Yeah, yeah, they were moratorium committees, they weren't CICD groups, and they weren't Peace Council groups. Like I lived in Kew at the time, I had a brief period living in the suburbs. In the Kew group, there were women who I knew voted Liberal and stuff like that. I can't remember if each time there was a big meeting, people sent delegates ... they might have; I can't remember that. But that was pretty big deal. And mostly what people in the in the suburban groups did was they'd go to the shopping centres, invariably on a Saturday and sometimes you know, if there were enough people around or it was a busy day, they might go during the week, but definitely on Saturday. They'd hand out leaflets, they'd talk to people, they'd set up a little stall, they'd talk to people, they'd hand out leaflets, they'd invite people to come to meetings or, you know, whatever - things like that; they'd get speakers to come to local halls or to someone's house to talk about what was going on, what was being planned, you know, why it was important to do it. And so on.


CICD was the Council for International Cooperation and Disarmament. It was founded in 1959.

Rod Quinn was a member of the Vietnam Coordinating Committee.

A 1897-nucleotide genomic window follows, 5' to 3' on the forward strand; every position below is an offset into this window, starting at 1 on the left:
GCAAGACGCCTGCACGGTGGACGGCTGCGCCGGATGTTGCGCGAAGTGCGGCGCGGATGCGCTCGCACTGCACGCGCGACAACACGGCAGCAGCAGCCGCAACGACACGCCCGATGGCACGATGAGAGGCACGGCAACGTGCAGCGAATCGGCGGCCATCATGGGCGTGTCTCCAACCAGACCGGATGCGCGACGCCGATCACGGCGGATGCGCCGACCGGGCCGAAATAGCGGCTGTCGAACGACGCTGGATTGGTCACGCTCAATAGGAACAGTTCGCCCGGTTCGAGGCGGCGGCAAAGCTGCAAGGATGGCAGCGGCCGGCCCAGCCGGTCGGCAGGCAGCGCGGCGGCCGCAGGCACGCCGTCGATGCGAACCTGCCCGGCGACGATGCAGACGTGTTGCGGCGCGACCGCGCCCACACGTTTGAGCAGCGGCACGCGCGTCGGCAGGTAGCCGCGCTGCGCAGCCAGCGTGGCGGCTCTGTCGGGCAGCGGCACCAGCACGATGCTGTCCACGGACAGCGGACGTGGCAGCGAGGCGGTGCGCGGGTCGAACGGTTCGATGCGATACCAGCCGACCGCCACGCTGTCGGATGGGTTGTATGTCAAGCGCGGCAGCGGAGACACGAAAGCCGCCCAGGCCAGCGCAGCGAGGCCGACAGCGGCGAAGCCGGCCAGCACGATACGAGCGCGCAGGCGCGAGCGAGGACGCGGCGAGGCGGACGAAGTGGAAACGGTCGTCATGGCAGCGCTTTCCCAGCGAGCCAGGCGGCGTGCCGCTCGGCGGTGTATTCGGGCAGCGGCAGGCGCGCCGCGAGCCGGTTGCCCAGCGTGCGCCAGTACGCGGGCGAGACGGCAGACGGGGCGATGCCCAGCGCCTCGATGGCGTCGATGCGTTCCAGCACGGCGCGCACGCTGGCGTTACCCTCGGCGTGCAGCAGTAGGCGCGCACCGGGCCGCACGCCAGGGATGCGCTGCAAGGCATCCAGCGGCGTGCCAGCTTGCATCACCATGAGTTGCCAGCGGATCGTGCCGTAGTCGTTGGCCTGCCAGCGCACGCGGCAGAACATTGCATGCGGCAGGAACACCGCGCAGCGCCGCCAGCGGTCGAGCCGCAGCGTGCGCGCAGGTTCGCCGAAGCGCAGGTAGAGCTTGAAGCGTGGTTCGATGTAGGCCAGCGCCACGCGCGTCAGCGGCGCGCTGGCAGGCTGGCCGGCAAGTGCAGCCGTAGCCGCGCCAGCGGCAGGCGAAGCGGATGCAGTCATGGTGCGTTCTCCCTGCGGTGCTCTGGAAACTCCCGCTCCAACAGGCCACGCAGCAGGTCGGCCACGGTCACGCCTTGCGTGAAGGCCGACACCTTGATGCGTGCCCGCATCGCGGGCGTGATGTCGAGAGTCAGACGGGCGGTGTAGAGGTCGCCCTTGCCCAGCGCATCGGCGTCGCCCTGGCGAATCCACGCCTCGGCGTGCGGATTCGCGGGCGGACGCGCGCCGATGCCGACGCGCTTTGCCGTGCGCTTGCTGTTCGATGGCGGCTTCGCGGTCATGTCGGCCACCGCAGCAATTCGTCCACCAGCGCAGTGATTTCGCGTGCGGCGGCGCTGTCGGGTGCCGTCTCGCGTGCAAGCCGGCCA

Albert Langer was a student at Monash University, active in the Monash Labor Club and self-described as a “Maoist”


Jean McLean 



I guess, if anybody knows anything about the anti-conscription movement, they tend to know about the moratorium marches. Do you think they were effective?


Oh, incredibly so. Because – and the Victorian one was the most successful, in part because of Jim Cairns. Who was the deputy prime minister – he’s been written out of history. 




He’s been written out of history, you know? You never hear anyone talk about Jim Cairns. And yet, it was Jim who, in ’62, he spoke out against the war. The secret war in Laos. And, anyway, he was the chair of the moratorium. And so, you know, we had to do the work, because he was in Parliament. You know, but he’d come to address meetings. But he was a very important figurehead, because he spoke very, very well against war.